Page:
Sir: The trouble with the House of Lords is that we think of it as a House of Parliament when it is something else. It is a mix between a council of state and a civic forum ("Choice of `People's peers' condemned as sick joke", 27 April).
As a council of state the House of Lords subjects legislation to scrutiny to try to ensure that it is well thought out, well drafted and compatible with human rights, our international obligations and European law. It is also concerned to see that legislation and government policy comply with important principles of our constitution, such as the rule of law and ministerial responsibility.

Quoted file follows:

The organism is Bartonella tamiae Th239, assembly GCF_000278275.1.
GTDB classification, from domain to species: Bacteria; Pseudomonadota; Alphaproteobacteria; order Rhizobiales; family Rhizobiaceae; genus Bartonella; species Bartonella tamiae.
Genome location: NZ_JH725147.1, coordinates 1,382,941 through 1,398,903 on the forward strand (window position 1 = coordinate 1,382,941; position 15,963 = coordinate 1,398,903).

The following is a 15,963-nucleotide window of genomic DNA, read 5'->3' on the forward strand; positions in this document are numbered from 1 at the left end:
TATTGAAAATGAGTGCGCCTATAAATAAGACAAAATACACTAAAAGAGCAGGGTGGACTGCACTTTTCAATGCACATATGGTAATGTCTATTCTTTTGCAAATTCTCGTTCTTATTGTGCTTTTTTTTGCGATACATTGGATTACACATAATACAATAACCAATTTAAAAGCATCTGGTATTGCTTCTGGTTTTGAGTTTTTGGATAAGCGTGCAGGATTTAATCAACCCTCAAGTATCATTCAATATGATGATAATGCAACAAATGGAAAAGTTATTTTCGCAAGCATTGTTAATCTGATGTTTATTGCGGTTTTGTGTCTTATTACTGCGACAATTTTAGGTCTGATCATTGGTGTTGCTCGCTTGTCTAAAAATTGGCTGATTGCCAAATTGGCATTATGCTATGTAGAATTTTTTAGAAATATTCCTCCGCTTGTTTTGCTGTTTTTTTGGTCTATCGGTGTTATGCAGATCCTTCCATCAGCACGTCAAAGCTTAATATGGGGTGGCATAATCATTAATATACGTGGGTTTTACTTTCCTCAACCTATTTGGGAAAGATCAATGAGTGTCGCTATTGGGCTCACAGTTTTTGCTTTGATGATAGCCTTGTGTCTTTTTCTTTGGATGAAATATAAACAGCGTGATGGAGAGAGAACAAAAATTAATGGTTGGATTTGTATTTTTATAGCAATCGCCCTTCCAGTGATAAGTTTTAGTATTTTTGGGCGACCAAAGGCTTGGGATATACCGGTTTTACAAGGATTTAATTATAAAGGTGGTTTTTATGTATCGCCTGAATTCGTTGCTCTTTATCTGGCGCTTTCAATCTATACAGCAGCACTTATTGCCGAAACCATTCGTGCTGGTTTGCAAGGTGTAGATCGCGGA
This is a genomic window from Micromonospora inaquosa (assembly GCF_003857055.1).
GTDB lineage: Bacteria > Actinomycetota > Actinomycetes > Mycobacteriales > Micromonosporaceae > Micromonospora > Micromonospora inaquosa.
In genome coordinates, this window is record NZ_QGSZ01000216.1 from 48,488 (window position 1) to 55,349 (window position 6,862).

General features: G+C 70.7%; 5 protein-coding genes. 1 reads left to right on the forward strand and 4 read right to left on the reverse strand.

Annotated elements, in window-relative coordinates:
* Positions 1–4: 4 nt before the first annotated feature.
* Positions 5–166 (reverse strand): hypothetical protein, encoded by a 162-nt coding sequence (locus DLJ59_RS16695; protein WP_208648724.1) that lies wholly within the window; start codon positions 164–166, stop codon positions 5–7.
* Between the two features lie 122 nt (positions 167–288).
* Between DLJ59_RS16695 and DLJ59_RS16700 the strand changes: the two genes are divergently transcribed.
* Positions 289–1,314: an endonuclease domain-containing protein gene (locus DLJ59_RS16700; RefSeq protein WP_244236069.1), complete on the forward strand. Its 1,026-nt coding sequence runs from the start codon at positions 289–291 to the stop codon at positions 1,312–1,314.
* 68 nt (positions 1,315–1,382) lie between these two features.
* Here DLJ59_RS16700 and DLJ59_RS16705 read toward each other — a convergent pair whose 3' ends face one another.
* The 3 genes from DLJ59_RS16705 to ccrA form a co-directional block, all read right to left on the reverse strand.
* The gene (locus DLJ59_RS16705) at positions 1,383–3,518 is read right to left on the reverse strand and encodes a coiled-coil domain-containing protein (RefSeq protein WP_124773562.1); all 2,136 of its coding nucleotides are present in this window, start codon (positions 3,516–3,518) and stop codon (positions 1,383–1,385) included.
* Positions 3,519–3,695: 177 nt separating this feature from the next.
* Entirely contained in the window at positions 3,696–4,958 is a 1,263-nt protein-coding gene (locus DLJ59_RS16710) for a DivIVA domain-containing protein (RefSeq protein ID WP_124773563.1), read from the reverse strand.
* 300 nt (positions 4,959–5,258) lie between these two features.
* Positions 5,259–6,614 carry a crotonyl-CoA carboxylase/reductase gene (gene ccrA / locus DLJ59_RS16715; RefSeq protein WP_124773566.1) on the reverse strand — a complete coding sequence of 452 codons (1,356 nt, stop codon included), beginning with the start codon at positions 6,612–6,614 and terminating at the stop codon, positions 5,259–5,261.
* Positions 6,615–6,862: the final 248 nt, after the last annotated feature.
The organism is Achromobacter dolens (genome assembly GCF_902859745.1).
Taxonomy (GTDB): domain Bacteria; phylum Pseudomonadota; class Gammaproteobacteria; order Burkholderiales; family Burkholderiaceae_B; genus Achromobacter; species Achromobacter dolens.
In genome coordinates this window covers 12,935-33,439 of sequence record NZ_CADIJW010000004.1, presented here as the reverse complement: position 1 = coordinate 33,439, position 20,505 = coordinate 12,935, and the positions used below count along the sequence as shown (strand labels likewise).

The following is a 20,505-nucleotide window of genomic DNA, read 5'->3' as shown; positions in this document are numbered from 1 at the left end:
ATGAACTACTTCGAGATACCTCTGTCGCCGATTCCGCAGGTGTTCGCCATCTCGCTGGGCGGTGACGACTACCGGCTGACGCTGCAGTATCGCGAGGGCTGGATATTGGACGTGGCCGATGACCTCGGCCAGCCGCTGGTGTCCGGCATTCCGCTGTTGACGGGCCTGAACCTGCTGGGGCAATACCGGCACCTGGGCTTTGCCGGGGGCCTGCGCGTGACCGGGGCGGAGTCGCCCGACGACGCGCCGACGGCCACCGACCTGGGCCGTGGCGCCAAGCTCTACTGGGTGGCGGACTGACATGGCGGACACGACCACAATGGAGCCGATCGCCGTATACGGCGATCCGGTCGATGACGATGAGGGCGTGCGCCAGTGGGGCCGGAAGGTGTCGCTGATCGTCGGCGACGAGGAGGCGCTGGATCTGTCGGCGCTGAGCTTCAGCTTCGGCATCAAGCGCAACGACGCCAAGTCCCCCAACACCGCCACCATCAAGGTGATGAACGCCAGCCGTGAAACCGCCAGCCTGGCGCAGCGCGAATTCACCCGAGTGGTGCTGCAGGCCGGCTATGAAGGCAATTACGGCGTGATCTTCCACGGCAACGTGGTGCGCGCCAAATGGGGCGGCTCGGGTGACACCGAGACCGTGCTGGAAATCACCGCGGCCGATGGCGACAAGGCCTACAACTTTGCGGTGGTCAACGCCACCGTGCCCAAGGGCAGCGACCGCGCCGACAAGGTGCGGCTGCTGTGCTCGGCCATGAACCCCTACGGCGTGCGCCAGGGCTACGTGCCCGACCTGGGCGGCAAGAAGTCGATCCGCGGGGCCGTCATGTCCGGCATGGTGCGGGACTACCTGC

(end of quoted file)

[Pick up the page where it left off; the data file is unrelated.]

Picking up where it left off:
Such a body must contain independently minded people with the expertise necessary to do the job. It should therefore not be entirely elected and the procedures for appointment must be open. The actual powers of a council of state, when it comes to the crunch, are limited to making the Government think again before pushing measures through, by imposing delay. …